Yemen Qaida Chief, 10 Soldiers Killed in Fighting
Ayad al-Shabwani, a leader of Yemen-based al-Qaida in the Arabian Peninsula (AQAP), was killed during a battle with the army that left 10 soldiers dead, a military source and medics said on Thursday.
Shabwani was killed on Tuesday by artillery fire during heavy fighting that continued into Wednesday between the army and suspected al-Qaida militants near Zinjibar, the capital of Abyan province, east of the main southern city Aden, the military source said.
He was killed about four kilometers east of Zinjibar, the source added.
Medical sources said that 10 soldiers had been killed and 33 wounded in the fighting near Zinjibar.
One medic at a military hospital said that it had received nine dead soldiers and 15 wounded on Wednesday night.
And a medic at another hospital in Aden said it received 19 wounded soldiers from the 31st armored brigade, and that one had died of his wounds.
The army was attacked by militants south of Zinjibar, "resulting in the death and wounding of a number of soldiers," but the attack was repulsed and the soldiers were able to progress toward Zinjibar, the military source said.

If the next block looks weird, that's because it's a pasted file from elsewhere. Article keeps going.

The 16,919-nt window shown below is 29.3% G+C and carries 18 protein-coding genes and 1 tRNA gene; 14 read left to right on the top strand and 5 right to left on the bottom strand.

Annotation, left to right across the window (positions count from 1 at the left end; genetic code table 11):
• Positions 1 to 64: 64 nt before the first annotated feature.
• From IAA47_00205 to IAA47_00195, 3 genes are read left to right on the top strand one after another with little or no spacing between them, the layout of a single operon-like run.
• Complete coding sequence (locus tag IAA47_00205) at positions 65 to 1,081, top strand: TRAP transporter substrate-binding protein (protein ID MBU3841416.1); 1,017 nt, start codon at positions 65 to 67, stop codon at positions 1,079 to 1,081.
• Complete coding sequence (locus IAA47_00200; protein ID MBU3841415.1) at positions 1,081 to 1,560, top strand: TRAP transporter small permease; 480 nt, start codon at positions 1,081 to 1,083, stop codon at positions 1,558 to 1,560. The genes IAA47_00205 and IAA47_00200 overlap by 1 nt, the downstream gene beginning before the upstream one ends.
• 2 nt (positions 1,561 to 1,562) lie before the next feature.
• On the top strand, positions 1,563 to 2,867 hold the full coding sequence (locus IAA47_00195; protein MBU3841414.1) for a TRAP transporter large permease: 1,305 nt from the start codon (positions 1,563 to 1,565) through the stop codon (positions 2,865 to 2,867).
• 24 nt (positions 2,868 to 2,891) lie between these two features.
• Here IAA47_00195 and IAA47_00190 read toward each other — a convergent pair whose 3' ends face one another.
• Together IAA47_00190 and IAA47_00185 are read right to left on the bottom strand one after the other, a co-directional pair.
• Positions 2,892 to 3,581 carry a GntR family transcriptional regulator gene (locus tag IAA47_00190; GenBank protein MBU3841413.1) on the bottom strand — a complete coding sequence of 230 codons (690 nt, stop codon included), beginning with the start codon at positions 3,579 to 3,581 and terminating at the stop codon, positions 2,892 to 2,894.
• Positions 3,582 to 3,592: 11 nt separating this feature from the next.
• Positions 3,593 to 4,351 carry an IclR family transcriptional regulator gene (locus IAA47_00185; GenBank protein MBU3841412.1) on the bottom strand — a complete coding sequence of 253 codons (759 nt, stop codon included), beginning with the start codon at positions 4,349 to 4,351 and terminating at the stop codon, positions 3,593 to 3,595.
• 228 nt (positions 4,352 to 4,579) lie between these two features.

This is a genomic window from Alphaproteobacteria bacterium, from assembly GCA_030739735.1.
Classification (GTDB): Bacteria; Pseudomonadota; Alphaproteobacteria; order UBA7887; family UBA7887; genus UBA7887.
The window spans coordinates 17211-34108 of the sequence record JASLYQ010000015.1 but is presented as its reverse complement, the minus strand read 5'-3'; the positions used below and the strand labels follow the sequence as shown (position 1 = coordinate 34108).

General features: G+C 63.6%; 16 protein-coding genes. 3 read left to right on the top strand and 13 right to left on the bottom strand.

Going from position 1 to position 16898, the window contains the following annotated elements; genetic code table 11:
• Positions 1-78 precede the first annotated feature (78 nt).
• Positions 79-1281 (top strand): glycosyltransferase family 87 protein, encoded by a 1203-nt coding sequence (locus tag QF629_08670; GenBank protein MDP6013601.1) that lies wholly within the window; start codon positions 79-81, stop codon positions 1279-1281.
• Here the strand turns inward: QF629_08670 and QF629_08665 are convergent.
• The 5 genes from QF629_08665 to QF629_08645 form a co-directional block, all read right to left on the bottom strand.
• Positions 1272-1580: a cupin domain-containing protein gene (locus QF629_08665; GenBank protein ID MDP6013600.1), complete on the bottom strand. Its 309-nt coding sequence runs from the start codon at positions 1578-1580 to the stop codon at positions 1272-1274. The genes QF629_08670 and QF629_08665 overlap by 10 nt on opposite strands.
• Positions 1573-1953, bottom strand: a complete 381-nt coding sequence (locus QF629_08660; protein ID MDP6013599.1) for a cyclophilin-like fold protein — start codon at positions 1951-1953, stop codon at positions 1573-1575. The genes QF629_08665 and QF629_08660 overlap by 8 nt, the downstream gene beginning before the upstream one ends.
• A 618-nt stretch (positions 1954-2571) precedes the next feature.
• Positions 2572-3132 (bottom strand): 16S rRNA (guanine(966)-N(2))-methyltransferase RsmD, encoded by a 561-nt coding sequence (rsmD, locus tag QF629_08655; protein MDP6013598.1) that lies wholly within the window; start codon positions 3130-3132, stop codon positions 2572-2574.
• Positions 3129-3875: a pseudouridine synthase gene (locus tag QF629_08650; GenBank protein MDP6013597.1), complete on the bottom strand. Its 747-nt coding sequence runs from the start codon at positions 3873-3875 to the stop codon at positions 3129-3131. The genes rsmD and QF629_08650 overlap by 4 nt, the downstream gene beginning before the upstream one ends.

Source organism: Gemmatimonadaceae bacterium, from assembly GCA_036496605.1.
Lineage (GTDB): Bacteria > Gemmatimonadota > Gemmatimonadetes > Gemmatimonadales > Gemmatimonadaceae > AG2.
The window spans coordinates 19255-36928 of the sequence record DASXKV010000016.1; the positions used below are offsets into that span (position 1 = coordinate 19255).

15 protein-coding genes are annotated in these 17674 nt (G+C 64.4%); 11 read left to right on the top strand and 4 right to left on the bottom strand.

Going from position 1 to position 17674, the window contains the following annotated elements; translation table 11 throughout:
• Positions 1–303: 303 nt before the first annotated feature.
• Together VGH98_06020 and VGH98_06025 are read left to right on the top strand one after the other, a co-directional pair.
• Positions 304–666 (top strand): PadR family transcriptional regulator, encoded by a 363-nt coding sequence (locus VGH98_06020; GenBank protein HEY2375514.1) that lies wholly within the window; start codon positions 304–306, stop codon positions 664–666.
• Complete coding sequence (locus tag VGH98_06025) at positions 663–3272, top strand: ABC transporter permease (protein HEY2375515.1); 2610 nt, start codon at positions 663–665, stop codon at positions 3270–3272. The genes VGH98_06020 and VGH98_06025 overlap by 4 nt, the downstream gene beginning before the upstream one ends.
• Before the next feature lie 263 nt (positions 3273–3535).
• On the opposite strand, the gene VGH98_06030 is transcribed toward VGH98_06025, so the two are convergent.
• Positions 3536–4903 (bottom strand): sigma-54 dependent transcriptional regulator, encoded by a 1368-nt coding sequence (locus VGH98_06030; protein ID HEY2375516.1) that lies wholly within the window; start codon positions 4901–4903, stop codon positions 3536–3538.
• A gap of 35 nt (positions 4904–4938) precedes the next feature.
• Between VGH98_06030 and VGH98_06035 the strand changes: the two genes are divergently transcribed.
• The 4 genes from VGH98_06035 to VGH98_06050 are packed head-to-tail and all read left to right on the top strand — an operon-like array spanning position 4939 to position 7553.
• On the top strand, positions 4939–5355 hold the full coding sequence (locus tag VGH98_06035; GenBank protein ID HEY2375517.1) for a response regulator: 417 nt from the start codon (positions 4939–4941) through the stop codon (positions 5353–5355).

Additionally, "units from the 31st armored brigade and the 119th armoured brigade launched a number of Katyusha rockets at hideouts of al-Qaida gunmen in al-Koud area" south of Zinjibar, "killing and wounding dozens of terrorists," the source added.
A wounded soldier in the hospital in Aden said: "We were in direct fighting with al-Qaida partisans in Al-Koud area, and we killed a large number of them.
"Our forces headed toward the bridge to Zinjibar and when we arrived there ... armed terrorists opened fire with automatic weapons, killing and wounding a number of us," he said.
"When I recover, I will return to Zinjibar to fight these evil terrorists," he added.
The official Saba news agency had said earlier that "two prominent members of the al-Qaida leadership were killed ... in Abyan province," naming them as Ayad al-Shabwani and Awad Mohammed Saleh al-Shabwani.
Yemen had said before that Ayad al-Shabwani was killed, along with five other leaders, in a January 15 air strike on a convoy of vehicles. Three days later, AQAP denied that either Shabwani or the five others had been killed.
Militants believed to be linked to al-Qaida took over much of Zinjibar in late May, and have been battling security forces ever since, displacing thousands of residents.
Yemen is the ancestral homeland of veteran al-Qaida leader Osama bin Laden, who was killed in a U.S. commando raid in Pakistan on May 2.